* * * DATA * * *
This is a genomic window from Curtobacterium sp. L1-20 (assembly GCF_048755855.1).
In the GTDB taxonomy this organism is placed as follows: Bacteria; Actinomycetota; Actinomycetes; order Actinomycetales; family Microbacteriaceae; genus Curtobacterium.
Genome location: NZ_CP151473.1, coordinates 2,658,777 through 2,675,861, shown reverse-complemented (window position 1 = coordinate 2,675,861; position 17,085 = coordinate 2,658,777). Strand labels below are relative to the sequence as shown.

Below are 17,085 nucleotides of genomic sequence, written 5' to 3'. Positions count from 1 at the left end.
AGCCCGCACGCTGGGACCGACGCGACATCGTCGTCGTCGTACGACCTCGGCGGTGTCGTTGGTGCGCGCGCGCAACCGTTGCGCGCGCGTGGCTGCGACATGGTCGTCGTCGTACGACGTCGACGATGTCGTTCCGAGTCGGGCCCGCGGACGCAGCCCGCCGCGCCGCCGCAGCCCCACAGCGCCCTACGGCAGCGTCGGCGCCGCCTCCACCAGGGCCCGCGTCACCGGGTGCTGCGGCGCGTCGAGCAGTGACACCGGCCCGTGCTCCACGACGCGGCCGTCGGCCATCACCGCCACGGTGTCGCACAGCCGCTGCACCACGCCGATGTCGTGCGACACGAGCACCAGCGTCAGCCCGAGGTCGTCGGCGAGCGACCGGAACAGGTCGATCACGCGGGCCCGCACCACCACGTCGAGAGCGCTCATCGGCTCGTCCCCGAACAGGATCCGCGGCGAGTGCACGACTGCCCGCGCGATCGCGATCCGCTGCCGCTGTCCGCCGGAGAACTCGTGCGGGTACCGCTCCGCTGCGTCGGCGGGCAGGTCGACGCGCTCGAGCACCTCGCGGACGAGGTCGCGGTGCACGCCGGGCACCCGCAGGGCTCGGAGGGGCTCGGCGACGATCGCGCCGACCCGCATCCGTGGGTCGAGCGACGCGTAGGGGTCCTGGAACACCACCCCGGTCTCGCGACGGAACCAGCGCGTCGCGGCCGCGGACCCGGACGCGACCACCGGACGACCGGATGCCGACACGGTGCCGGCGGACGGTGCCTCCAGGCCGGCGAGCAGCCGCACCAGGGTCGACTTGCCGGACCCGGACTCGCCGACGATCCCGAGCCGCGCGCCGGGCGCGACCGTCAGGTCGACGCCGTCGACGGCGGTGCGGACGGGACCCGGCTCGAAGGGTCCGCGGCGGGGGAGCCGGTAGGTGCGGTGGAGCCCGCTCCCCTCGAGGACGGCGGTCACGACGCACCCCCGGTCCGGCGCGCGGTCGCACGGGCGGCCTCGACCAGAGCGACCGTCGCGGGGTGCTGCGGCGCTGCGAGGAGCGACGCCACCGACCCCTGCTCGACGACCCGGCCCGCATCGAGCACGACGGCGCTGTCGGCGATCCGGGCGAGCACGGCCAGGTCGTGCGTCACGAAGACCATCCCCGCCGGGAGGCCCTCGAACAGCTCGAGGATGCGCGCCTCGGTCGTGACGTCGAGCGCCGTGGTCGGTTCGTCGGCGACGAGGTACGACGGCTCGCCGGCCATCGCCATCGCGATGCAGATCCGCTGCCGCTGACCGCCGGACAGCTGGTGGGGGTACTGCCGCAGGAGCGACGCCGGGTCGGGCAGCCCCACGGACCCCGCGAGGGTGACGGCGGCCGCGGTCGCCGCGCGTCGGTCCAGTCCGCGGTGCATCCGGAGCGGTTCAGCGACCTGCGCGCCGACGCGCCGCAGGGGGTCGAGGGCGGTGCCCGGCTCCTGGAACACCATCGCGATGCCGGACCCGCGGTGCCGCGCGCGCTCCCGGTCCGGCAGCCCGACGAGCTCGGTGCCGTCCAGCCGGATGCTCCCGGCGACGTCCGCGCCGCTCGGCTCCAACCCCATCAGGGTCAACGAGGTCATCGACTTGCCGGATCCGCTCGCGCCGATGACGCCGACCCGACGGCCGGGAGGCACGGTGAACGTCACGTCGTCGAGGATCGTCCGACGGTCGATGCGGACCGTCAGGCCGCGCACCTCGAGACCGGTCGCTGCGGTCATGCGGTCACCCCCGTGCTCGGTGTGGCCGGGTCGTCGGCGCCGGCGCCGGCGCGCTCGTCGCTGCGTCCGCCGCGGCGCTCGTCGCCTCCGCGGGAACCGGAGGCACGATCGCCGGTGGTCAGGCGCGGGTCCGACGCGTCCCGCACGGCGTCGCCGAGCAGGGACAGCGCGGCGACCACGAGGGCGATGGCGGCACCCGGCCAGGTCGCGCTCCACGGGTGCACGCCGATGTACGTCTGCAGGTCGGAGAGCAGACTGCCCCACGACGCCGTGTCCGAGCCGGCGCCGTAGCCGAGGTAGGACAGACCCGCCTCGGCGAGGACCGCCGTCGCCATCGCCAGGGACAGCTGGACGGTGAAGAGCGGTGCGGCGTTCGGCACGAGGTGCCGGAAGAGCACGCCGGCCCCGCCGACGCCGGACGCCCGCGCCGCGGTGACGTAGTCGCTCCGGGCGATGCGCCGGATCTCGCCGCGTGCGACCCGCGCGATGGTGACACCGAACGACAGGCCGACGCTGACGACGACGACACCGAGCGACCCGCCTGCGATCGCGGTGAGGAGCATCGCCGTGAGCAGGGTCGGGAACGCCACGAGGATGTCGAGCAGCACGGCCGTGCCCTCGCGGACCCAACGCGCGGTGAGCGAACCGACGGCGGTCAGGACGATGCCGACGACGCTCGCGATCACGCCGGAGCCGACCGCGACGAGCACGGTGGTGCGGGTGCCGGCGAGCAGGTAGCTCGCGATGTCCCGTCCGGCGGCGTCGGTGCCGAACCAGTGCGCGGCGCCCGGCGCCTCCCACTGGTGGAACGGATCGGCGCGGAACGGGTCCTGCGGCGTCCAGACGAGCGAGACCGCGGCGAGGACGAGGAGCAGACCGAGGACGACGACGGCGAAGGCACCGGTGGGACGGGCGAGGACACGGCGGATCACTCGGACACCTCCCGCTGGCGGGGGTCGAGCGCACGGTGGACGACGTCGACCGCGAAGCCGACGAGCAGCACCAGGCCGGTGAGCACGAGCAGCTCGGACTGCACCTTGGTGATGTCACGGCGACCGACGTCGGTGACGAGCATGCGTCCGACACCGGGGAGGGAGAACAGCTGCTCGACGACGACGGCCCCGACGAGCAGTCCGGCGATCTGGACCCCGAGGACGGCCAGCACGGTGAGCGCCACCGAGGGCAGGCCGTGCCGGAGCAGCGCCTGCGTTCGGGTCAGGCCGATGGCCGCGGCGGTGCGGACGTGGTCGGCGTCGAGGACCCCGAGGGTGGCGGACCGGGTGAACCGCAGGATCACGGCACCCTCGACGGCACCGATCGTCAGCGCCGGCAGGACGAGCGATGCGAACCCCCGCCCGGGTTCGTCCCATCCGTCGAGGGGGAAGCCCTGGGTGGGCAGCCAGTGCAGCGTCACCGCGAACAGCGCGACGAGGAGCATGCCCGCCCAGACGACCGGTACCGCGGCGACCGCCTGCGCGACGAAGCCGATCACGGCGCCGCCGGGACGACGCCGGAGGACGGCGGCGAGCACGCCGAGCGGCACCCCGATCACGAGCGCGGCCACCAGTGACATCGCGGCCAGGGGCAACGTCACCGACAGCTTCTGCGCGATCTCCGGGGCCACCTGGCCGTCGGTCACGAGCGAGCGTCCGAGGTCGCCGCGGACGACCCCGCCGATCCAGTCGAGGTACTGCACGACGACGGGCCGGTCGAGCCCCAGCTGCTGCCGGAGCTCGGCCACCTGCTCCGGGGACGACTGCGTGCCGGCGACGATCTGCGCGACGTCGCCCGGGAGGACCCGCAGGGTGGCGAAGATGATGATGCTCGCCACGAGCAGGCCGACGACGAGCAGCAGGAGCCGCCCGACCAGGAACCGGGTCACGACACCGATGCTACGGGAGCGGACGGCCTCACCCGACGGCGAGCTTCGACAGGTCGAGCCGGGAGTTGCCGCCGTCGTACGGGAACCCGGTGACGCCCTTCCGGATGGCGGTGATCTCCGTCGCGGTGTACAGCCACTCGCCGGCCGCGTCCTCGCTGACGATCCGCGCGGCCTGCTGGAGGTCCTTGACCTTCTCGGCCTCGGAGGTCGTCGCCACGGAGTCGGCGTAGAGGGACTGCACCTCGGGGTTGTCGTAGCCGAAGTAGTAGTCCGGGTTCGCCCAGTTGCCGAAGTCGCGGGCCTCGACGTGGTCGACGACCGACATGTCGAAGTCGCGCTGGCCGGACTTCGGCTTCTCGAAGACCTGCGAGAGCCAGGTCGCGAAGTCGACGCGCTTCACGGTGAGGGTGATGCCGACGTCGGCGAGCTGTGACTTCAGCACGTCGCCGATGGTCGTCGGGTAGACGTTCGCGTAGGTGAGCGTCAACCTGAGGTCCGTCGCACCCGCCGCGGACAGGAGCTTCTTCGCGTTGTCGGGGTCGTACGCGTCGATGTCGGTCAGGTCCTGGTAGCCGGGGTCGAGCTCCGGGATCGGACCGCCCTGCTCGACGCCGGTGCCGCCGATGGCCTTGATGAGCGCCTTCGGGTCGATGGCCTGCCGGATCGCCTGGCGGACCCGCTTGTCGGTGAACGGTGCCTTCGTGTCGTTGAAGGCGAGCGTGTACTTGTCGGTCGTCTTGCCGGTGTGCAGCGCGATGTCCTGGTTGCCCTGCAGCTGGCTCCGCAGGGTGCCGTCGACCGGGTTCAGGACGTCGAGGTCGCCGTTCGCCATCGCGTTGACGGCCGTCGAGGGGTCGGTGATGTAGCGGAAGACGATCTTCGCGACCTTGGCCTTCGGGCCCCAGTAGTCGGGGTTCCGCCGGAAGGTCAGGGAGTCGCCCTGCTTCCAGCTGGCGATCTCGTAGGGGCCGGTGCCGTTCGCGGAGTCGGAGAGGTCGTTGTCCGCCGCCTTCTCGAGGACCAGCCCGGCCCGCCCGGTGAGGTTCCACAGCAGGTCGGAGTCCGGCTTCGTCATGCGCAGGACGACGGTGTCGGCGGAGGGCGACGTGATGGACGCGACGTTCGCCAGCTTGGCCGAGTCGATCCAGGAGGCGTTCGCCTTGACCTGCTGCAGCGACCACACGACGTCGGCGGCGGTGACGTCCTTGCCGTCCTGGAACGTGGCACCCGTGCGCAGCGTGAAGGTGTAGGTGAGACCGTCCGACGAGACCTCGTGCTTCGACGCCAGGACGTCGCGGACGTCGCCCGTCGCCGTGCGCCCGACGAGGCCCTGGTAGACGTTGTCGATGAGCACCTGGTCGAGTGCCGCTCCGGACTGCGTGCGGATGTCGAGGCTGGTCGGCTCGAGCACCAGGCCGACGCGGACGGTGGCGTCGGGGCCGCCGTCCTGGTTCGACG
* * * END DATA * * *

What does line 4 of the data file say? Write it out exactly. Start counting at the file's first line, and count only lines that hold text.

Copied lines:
Below are 17,085 nucleotides of genomic sequence, written 5' to 3'. Positions count from 1 at the left end.